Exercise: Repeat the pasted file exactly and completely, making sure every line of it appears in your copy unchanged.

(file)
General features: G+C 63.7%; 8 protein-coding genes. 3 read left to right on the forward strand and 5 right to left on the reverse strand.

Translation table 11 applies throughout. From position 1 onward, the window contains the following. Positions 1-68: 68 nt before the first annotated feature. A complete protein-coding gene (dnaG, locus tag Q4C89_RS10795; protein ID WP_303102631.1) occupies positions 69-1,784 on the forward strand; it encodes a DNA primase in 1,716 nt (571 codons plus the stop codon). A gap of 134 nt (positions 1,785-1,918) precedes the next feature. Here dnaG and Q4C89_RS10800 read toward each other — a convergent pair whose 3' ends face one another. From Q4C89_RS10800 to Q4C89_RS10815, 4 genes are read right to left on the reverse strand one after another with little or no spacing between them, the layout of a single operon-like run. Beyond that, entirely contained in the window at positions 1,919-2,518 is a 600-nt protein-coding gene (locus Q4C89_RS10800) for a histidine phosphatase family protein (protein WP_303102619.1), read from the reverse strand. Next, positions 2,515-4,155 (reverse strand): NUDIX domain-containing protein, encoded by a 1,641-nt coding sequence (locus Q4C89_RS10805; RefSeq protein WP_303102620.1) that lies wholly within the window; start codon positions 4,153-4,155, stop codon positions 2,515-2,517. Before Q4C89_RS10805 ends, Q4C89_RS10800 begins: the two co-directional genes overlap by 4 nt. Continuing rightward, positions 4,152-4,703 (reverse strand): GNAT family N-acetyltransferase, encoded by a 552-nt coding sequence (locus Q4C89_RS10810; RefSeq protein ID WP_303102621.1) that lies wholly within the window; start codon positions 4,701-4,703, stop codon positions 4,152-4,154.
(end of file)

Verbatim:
General features: G+C 63.7%; 8 protein-coding genes. 3 read left to right on the forward strand and 5 right to left on the reverse strand.

Translation table 11 applies throughout. From position 1 onward, the window contains the following. Positions 1-68: 68 nt before the first annotated feature. A complete protein-coding gene (dnaG, locus tag Q4C89_RS10795; protein ID WP_303102631.1) occupies positions 69-1,784 on the forward strand; it encodes a DNA primase in 1,716 nt (571 codons plus the stop codon). A gap of 134 nt (positions 1,785-1,918) precedes the next feature. Here dnaG and Q4C89_RS10800 read toward each other — a convergent pair whose 3' ends face one another. From Q4C89_RS10800 to Q4C89_RS10815, 4 genes are read right to left on the reverse strand one after another with little or no spacing between them, the layout of a single operon-like run. Beyond that, entirely contained in the window at positions 1,919-2,518 is a 600-nt protein-coding gene (locus Q4C89_RS10800) for a histidine phosphatase family protein (protein WP_303102619.1), read from the reverse strand. Next, positions 2,515-4,155 (reverse strand): NUDIX domain-containing protein, encoded by a 1,641-nt coding sequence (locus Q4C89_RS10805; RefSeq protein WP_303102620.1) that lies wholly within the window; start codon positions 4,153-4,155, stop codon positions 2,515-2,517. Before Q4C89_RS10805 ends, Q4C89_RS10800 begins: the two co-directional genes overlap by 4 nt. Continuing rightward, positions 4,152-4,703 (reverse strand): GNAT family N-acetyltransferase, encoded by a 552-nt coding sequence (locus Q4C89_RS10810; RefSeq protein ID WP_303102621.1) that lies wholly within the window; start codon positions 4,701-4,703, stop codon positions 4,152-4,154.